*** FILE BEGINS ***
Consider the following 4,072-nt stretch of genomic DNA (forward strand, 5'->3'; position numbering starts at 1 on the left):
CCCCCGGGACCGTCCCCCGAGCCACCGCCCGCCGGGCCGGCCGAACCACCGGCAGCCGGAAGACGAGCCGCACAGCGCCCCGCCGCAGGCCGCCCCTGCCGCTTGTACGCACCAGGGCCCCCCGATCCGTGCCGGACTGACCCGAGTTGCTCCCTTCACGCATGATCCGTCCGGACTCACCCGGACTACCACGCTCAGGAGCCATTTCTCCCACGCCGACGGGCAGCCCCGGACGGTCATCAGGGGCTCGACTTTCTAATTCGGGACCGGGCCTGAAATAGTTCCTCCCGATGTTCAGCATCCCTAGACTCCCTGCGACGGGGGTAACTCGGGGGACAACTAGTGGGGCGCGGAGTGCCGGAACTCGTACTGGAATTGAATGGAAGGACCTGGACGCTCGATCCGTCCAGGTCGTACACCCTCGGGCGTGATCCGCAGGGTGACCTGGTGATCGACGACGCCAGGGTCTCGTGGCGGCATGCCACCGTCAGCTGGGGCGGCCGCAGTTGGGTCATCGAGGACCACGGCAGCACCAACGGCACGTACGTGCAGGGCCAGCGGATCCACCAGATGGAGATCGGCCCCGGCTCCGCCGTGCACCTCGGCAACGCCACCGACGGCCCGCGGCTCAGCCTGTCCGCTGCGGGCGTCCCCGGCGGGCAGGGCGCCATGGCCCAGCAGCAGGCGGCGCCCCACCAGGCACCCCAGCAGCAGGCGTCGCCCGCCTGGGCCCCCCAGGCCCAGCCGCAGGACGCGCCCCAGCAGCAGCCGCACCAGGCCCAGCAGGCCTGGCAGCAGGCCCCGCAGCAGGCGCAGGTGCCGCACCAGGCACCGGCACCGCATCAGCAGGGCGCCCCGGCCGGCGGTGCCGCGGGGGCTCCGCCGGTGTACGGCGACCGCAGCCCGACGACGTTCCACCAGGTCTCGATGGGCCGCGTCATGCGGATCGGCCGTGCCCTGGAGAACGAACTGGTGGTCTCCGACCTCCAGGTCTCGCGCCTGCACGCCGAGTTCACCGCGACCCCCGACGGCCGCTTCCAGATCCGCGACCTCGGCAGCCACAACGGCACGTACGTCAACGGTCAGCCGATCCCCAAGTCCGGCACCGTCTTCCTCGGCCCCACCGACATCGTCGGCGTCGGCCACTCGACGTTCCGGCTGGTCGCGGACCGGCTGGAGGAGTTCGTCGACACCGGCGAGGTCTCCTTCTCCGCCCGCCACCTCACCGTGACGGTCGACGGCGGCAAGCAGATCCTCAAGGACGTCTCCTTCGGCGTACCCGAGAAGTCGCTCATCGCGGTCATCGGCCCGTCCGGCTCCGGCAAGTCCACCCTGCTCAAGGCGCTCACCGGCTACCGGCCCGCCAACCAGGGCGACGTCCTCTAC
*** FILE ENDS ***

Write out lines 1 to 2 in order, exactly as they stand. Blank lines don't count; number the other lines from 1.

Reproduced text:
Consider the following 4,072-nt stretch of genomic DNA (forward strand, 5'->3'; position numbering starts at 1 on the left):
CCCCCGGGACCGTCCCCCGAGCCACCGCCCGCCGGGCCGGCCGAACCACCGGCAGCCGGAAGACGAGCCGCACAGCGCCCCGCCGCAGGCCGCCCCTGCCGCTTGTACGCACCAGGGCCCCCCGATCCGTGCCGGACTGACCCGAGTTGCTCCCTTCACGCATGATCCGTCCGGACTCACCCGGACTACCACGCTCAGGAGCCATTTCTCCCACGCCGACGGGCAGCCCCGGACGGTCATCAGGGGCTCGACTTTCTAATTCGGGACCGGGCCTGAAATAGTTCCTCCCGATGTTCAGCATCCCTAGACTCCCTGCGACGGGGGTAACTCGGGGGACAACTAGTGGGGCGCGGAGTGCCGGAACTCGTACTGGAATTGAATGGAAGGACCTGGACGCTCGATCCGTCCAGGTCGTACACCCTCGGGCGTGATCCGCAGGGTGACCTGGTGATCGACGACGCCAGGGTCTCGTGGCGGCATGCCACCGTCAGCTGGGGCGGCCGCAGTTGGGTCATCGAGGACCACGGCAGCACCAACGGCACGTACGTGCAGGGCCAGCGGATCCACCAGATGGAGATCGGCCCCGGCTCCGCCGTGCACCTCGGCAACGCCACCGACGGCCCGCGGCTCAGCCTGTCCGCTGCGGGCGTCCCCGGCGGGCAGGGCGCCATGGCCCAGCAGCAGGCGGCGCCCCACCAGGCACCCCAGCAGCAGGCGTCGCCCGCCTGGGCCCCCCAGGCCCAGCCGCAGGACGCGCCCCAGCAGCAGCCGCACCAGGCCCAGCAGGCCTGGCAGCAGGCCCCGCAGCAGGCGCAGGTGCCGCACCAGGCACCGGCACCGCATCAGCAGGGCGCCCCGGCCGGCGGTGCCGCGGGGGCTCCGCCGGTGTACGGCGACCGCAGCCCGACGACGTTCCACCAGGTCTCGATGGGCCGCGTCATGCGGATCGGCCGTGCCCTGGAGAACGAACTGGTGGTCTCCGACCTCCAGGTCTCGCGCCTGCACGCCGAGTTCACCGCGACCCCCGACGGCCGCTTCCAGATCCGCGACCTCGGCAGCCACAACGGCACGTACGTCAACGGTCAGCCGATCCCCAAGTCCGGCACCGTCTTCCTCGGCCCCACCGACATCGTCGGCGTCGGCCACTCGACGTTCCGGCTGGTCGCGGACCGGCTGGAGGAGTTCGTCGACACCGGCGAGGTCTCCTTCTCCGCCCGCCACCTCACCGTGACGGTCGACGGCGGCAAGCAGATCCTCAAGGACGTCTCCTTCGGCGTACCCGAGAAGTCGCTCATCGCGGTCATCGGCCCGTCCGGCTCCGGCAAGTCCACCCTGCTCAAGGCGCTCACCGGCTACCGGCCCGCCAACCAGGGCGACGTCCTCTAC